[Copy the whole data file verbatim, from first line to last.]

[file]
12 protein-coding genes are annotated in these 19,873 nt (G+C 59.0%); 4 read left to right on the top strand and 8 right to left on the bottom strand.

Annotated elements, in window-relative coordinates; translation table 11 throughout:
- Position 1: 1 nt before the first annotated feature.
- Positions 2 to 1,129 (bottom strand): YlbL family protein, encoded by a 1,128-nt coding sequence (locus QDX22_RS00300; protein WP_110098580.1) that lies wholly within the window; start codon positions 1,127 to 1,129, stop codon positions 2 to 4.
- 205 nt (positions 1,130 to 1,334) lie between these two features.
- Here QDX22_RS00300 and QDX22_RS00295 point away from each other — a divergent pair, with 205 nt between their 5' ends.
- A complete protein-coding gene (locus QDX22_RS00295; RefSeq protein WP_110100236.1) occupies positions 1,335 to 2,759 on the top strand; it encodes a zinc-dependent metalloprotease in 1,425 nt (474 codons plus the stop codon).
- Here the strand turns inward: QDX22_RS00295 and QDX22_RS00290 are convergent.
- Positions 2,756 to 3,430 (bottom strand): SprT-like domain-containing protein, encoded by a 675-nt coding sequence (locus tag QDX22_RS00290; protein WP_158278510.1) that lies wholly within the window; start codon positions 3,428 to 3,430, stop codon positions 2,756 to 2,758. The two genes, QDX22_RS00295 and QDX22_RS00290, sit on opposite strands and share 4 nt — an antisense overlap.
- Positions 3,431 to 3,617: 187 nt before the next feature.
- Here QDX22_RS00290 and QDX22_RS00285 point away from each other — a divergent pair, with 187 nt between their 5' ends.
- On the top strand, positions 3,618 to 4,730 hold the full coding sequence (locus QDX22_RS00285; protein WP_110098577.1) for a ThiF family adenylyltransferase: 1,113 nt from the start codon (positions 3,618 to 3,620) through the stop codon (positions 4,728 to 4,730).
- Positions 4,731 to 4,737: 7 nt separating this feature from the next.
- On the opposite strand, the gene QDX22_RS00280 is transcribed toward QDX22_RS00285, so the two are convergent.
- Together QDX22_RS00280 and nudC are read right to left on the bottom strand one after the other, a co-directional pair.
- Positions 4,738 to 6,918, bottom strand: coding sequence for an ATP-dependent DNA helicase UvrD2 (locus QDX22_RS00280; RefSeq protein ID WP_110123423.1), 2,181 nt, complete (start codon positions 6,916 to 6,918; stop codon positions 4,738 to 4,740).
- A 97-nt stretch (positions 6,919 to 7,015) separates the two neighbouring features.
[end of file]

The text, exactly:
12 protein-coding genes are annotated in these 19,873 nt (G+C 59.0%); 4 read left to right on the top strand and 8 right to left on the bottom strand.

Annotated elements, in window-relative coordinates; translation table 11 throughout:
- Position 1: 1 nt before the first annotated feature.
- Positions 2 to 1,129 (bottom strand): YlbL family protein, encoded by a 1,128-nt coding sequence (locus QDX22_RS00300; protein WP_110098580.1) that lies wholly within the window; start codon positions 1,127 to 1,129, stop codon positions 2 to 4.
- 205 nt (positions 1,130 to 1,334) lie between these two features.
- Here QDX22_RS00300 and QDX22_RS00295 point away from each other — a divergent pair, with 205 nt between their 5' ends.
- A complete protein-coding gene (locus QDX22_RS00295; RefSeq protein WP_110100236.1) occupies positions 1,335 to 2,759 on the top strand; it encodes a zinc-dependent metalloprotease in 1,425 nt (474 codons plus the stop codon).
- Here the strand turns inward: QDX22_RS00295 and QDX22_RS00290 are convergent.
- Positions 2,756 to 3,430 (bottom strand): SprT-like domain-containing protein, encoded by a 675-nt coding sequence (locus tag QDX22_RS00290; protein WP_158278510.1) that lies wholly within the window; start codon positions 3,428 to 3,430, stop codon positions 2,756 to 2,758. The two genes, QDX22_RS00295 and QDX22_RS00290, sit on opposite strands and share 4 nt — an antisense overlap.
- Positions 3,431 to 3,617: 187 nt before the next feature.
- Here QDX22_RS00290 and QDX22_RS00285 point away from each other — a divergent pair, with 187 nt between their 5' ends.
- On the top strand, positions 3,618 to 4,730 hold the full coding sequence (locus QDX22_RS00285; protein WP_110098577.1) for a ThiF family adenylyltransferase: 1,113 nt from the start codon (positions 3,618 to 3,620) through the stop codon (positions 4,728 to 4,730).
- Positions 4,731 to 4,737: 7 nt separating this feature from the next.
- On the opposite strand, the gene QDX22_RS00280 is transcribed toward QDX22_RS00285, so the two are convergent.
- Together QDX22_RS00280 and nudC are read right to left on the bottom strand one after the other, a co-directional pair.
- Positions 4,738 to 6,918, bottom strand: coding sequence for an ATP-dependent DNA helicase UvrD2 (locus QDX22_RS00280; RefSeq protein ID WP_110123423.1), 2,181 nt, complete (start codon positions 6,916 to 6,918; stop codon positions 4,738 to 4,740).
- A 97-nt stretch (positions 6,919 to 7,015) separates the two neighbouring features.